It’s easier to change your environment than your mind.
May 2018 I graduated college, dropped the bomb on mom and dad that I got married 3 months prior, and I was on my way to Oakland, California with my new husband. We would finally be living together and doing life together as husband and wife. I was so in love and so excited for this new journey in my life. I wanted change and I was about to get it in a big way.
As soon as we got to Oakland, we got an apartment. We lived within walking distance from Whole Foods, Trader Joe’s and the weekly farmer’s market. Luckily, my new job was close to home and walking distance from the same Whole Foods. It didn’t take us long to get settled in as newlyweds with nothing in front of us except lots of opportunity.
I decided to make a dinner for my husband (I was all up in my new wifey feelings). I called my mom to get the recipe to my favorite dish she made which was honey glazed chicken. I had never cooked chicken before then. I was more of a baker as a child but I wanted to go all out for my boo. I labored and sweat and put my foot in that dish. It came out so good, I was beyond impressed with myself.
Ready to lay on a huge surprise and have my husband look at me in awe and excitement and think to himself that he was lucky to be married to me and lucky he scooped me up as quickly as he did, I turned around from my creation in the kitchen to ask him if he was ready for dinner.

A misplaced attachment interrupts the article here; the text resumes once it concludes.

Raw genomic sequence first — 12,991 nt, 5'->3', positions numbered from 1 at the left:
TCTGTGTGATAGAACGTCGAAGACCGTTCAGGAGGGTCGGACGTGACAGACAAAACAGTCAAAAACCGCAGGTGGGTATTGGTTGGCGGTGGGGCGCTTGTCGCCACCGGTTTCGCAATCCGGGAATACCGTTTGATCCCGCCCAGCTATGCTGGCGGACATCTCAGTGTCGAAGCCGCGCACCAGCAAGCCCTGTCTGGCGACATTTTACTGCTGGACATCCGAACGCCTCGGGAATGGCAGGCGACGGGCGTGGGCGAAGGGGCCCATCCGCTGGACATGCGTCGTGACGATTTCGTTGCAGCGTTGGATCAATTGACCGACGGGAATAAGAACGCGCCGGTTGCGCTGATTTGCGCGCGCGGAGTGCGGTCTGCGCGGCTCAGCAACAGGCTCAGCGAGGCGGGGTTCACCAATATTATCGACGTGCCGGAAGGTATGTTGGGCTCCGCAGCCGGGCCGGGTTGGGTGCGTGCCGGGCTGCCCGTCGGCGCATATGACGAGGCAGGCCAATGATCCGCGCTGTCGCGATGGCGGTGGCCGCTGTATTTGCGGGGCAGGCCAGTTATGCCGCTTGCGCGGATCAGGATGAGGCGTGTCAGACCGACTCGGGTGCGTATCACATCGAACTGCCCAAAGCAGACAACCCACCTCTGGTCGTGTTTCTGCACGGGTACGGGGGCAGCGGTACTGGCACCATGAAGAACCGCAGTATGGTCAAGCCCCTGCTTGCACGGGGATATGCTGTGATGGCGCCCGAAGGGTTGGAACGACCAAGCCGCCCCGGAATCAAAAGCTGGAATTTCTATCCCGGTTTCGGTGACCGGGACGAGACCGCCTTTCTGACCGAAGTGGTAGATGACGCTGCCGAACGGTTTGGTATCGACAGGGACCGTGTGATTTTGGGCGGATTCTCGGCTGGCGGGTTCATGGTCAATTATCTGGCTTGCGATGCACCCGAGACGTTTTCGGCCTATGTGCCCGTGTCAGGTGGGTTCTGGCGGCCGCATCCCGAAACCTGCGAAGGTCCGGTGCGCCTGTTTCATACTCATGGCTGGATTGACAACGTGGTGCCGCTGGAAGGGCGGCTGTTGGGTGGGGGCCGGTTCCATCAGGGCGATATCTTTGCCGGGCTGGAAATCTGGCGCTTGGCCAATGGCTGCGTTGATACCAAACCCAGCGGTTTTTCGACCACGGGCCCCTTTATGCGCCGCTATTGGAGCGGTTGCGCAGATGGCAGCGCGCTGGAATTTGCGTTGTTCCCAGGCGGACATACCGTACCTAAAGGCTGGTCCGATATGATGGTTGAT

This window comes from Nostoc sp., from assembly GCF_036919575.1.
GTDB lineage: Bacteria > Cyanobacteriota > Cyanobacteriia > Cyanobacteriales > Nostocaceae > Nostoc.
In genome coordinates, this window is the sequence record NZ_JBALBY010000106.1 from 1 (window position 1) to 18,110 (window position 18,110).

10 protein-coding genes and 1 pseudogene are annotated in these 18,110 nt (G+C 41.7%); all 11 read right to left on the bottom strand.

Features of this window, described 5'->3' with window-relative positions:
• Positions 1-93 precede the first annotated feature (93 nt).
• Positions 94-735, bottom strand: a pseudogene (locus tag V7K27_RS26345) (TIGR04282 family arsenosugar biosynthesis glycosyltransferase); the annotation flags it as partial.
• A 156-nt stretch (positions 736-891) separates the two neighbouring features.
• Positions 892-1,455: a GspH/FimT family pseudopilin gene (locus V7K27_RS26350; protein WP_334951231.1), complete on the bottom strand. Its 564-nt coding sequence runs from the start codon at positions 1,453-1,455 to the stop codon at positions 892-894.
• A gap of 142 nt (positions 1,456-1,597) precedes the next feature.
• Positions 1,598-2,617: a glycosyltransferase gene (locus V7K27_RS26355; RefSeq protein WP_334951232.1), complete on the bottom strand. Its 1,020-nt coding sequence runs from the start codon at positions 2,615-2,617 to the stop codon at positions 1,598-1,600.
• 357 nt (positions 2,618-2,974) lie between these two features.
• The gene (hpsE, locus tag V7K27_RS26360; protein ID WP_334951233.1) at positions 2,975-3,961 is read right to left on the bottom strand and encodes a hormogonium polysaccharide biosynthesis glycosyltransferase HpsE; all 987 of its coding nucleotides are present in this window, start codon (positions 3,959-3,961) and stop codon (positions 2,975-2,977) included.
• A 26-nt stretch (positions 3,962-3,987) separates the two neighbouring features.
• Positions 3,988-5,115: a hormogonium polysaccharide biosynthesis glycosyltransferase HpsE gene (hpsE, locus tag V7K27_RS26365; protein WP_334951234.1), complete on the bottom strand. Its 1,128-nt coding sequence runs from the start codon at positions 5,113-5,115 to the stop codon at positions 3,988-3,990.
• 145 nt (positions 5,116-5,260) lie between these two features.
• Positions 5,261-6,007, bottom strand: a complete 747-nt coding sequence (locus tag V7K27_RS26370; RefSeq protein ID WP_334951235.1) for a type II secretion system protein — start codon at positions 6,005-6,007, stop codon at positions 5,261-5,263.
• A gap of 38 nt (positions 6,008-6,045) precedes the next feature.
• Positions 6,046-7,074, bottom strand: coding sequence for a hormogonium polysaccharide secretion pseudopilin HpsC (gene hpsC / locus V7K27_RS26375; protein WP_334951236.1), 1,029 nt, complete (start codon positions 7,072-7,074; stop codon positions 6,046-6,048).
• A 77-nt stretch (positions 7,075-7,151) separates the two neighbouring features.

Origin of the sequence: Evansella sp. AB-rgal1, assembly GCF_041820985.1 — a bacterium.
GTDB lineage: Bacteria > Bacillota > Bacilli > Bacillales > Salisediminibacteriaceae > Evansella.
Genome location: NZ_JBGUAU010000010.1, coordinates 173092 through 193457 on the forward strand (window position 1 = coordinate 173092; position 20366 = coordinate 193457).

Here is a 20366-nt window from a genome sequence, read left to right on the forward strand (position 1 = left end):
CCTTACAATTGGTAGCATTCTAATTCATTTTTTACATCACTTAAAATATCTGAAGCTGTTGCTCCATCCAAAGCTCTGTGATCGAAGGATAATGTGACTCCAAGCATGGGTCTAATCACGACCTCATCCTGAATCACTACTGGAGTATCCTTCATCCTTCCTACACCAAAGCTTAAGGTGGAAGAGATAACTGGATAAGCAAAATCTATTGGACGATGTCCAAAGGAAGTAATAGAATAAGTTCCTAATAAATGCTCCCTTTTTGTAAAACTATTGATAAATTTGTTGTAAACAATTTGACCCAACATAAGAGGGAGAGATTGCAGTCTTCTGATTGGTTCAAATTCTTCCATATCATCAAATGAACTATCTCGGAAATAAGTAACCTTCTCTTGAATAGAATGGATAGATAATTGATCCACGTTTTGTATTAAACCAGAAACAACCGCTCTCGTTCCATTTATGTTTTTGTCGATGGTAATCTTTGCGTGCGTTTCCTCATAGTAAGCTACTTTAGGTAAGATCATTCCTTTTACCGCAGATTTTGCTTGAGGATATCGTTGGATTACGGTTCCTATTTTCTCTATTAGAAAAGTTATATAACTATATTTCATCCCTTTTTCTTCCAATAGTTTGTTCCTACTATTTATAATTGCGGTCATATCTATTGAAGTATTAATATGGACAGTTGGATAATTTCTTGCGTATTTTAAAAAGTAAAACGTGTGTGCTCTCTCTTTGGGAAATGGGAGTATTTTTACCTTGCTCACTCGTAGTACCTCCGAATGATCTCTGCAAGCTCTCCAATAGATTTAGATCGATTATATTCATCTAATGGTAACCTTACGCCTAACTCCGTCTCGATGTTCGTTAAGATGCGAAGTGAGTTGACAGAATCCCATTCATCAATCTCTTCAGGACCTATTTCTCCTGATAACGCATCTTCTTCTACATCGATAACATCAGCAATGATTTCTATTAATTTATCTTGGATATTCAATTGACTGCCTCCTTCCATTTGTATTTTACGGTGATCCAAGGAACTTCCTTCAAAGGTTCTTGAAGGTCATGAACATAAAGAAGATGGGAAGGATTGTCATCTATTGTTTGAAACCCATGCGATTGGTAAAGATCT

My husband, sitting in the living room, asked innocently, “what did you make?”
“I made honey glazed chicken!” I said in an exaggerated way to make sure he understood how good this dish was.
“Oh, about that, I am not eating meat anymore” he said calmly like he did not just watch me work in the kitchen for what felt like all day.
OK, what the actual hell! I don’t even cook, much less something as labor-some as chicken. I washed and cleaned it. I cut off all the fat like my momma told me to. I seasoned to perfection and his triflin’ a** is not gonna to even try it! It’s so good though! I was beyond pissed. What’s wrong with meat? I could understand processed foods. I grew up eating cereal and pizza pockets so I understood I was not perfect with my diet but my mom also made home cooked meals like this honey glazed chicken and pork chops. And there was always rice and peas and mixed vegetables on the side. A balanced plate was really important in my home.